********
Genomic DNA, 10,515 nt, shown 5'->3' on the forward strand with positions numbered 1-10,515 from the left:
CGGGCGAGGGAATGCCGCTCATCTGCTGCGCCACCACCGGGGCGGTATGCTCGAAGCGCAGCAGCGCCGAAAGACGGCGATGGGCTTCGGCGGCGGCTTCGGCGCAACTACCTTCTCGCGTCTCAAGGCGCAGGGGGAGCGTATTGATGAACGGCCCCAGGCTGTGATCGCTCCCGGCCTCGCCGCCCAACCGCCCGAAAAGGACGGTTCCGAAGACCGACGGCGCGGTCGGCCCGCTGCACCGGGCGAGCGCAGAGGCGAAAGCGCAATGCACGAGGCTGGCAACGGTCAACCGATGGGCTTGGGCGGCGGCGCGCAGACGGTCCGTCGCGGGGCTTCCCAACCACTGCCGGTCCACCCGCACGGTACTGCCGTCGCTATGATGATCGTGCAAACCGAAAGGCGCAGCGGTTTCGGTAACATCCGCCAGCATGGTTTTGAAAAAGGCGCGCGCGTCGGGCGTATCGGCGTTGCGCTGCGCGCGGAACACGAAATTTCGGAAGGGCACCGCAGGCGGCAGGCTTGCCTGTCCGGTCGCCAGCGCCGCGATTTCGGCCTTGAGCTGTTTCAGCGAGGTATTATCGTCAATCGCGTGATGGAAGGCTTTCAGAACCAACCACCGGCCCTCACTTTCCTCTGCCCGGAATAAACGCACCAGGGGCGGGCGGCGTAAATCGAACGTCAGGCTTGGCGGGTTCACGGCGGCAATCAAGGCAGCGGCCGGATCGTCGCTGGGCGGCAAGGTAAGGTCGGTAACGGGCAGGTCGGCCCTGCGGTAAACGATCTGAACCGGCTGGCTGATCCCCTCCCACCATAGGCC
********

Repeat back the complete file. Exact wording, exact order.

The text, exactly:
Genomic DNA, 10,515 nt, shown 5'->3' on the forward strand with positions numbered 1-10,515 from the left:
CGGGCGAGGGAATGCCGCTCATCTGCTGCGCCACCACCGGGGCGGTATGCTCGAAGCGCAGCAGCGCCGAAAGACGGCGATGGGCTTCGGCGGCGGCTTCGGCGCAACTACCTTCTCGCGTCTCAAGGCGCAGGGGGAGCGTATTGATGAACGGCCCCAGGCTGTGATCGCTCCCGGCCTCGCCGCCCAACCGCCCGAAAAGGACGGTTCCGAAGACCGACGGCGCGGTCGGCCCGCTGCACCGGGCGAGCGCAGAGGCGAAAGCGCAATGCACGAGGCTGGCAACGGTCAACCGATGGGCTTGGGCGGCGGCGCGCAGACGGTCCGTCGCGGGGCTTCCCAACCACTGCCGGTCCACCCGCACGGTACTGCCGTCGCTATGATGATCGTGCAAACCGAAAGGCGCAGCGGTTTCGGTAACATCCGCCAGCATGGTTTTGAAAAAGGCGCGCGCGTCGGGCGTATCGGCGTTGCGCTGCGCGCGGAACACGAAATTTCGGAAGGGCACCGCAGGCGGCAGGCTTGCCTGTCCGGTCGCCAGCGCCGCGATTTCGGCCTTGAGCTGTTTCAGCGAGGTATTATCGTCAATCGCGTGATGGAAGGCTTTCAGAACCAACCACCGGCCCTCACTTTCCTCTGCCCGGAATAAACGCACCAGGGGCGGGCGGCGTAAATCGAACGTCAGGCTTGGCGGGTTCACGGCGGCAATCAAGGCAGCGGCCGGATCGTCGCTGGGCGGCAAGGTAAGGTCGGTAACGGGCAGGTCGGCCCTGCGGTAAACGATCTGAACCGGCTGGCTGATCCCCTCCCACCATAGGCC